Green Lung have always been about the smooth reveal, the quick and lovely process of peeling away a few layers of bluesy doom-rock dementia for a lucid, ripped moment that takes the listener outside of time and sets ’em within a flowing, oozing moment of rapture. Take a quick spin through any of their records and even the ‘Green Man Rising‘ (2017) demo offered a few hits of this dreamy-assed broom ride they’re known for. By no means is that an endorsement of their early 70’s Black Sabbath blubbered stoner metal songwriting prior to ‘Woodland Rites‘ (2019) on the totally fine, entirely slick and rumbling ‘Free the Witch‘ (2018) EP but it wasn’t until that debut full-length that Green Lung found their footing and starting making noise worth bracing yourself against. Where they were going on ‘Woodland Rites’ and are now fully set within ‘Black Harvest’ offers more than a gushing moment or two per song but now attempts arena-sized pagan doom rock sermons in depiction of terrarium worlds, narrated in unveil of pre-satanic panic intrigue and disorder. By boosting the shocking kitsch of 70’s occult rock and hand-drawing their own sigils in border of a mock-ministerial tone of revelation we don’t have to take a far hike from ye olde trusty Hammond organ slinging Cathedral-isms for security but as ‘Black Harvest’ slowly convinces us to let the devil in so do we begin to see their own name in lights just as big and warming as any major influences.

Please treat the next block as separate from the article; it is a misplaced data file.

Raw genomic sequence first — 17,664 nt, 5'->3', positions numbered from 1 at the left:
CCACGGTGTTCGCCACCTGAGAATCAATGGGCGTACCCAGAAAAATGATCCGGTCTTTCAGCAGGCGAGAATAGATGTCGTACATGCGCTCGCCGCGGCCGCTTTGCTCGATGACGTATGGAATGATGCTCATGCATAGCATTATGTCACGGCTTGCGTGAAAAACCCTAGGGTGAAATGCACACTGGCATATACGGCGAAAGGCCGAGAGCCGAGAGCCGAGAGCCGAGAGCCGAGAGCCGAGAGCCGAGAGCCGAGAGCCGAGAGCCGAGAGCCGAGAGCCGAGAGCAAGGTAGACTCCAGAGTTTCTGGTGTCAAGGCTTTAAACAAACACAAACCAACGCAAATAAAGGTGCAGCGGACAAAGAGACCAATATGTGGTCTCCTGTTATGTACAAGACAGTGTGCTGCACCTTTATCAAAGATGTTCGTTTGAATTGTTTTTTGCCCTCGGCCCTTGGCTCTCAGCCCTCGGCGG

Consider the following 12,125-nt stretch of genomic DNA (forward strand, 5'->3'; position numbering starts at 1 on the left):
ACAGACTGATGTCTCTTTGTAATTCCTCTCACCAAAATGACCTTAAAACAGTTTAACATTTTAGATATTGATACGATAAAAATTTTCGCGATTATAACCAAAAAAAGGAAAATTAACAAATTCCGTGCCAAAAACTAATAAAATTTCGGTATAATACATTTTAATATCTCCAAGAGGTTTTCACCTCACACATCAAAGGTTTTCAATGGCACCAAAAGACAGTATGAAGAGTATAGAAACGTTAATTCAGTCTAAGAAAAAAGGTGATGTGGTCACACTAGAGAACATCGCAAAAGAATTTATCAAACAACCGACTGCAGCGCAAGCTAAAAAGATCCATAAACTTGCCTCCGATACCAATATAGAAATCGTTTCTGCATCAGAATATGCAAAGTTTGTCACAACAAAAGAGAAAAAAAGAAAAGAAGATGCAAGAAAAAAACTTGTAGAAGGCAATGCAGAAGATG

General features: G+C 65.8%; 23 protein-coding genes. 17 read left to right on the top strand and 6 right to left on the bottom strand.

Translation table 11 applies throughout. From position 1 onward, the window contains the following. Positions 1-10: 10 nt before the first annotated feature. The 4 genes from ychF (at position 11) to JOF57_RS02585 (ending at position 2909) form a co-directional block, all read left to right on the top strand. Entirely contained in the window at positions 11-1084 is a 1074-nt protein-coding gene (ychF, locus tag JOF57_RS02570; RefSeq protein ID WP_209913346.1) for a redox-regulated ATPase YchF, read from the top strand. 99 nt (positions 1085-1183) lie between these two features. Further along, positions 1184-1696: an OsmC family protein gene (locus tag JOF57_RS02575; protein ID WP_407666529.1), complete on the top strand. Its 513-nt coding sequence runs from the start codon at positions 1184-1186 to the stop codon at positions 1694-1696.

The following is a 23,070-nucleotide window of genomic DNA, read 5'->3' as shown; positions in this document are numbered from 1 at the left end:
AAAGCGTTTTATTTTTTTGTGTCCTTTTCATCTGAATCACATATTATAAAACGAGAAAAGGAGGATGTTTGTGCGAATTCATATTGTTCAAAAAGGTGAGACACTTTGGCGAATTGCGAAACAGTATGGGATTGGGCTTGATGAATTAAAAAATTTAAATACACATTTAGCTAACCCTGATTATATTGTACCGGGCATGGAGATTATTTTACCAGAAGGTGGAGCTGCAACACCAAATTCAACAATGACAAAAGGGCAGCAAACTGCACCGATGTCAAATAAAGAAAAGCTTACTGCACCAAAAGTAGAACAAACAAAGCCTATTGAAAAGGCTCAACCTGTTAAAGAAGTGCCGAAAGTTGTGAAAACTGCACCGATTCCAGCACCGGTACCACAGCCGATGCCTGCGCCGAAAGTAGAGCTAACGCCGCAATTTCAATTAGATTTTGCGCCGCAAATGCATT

As we are beckoned up the hill for “The Harrowing” in promise of a night that’ll tear open the earth beneath our feet it is the run-on Ken Hensley-possessed organ grinding that precedes the kick into “Old Gods” that convinces attendance. The strike into the opening riffs of said song beyond that point is, for my own taste, all it takes to get me jumping on the table and chucking cash at the band, even if they are small bills at this point. The interplay between this simple yet beautifully round riff and the sky-shot drum and keyboard performances invokes a sort of Vincent Crane/John Du Cann in the pocket feel, or, if nothing else Green Lung‘s meeting of classic British heavy psych & occult rock/proto-metallic wiles and their successive insertion into the stoner/doom metal of the 1990’s is an elevation of deeply embedded musical tradition which fits their own personalized sense of presentation neatly. We step from sermon to anthem on “Leaders of the Blind” and eventually stumble upon a bonafide single-worthy piece on “Reaper’s Scythe” with its late 80’s ‘Run to the Light’ leads steaming up into a big, stomping sing-along inferno complete with monarchy-toppling arena rock drums and rousing organ melodies which accentuate the major verse melodies rather than plunk along under them. This is big stage, hot lights stuff from a band who’d been sorta rumbly and almost apologetically musical in the past — Here they’ve each got an eyebrow raised while making eeriest full eye contact.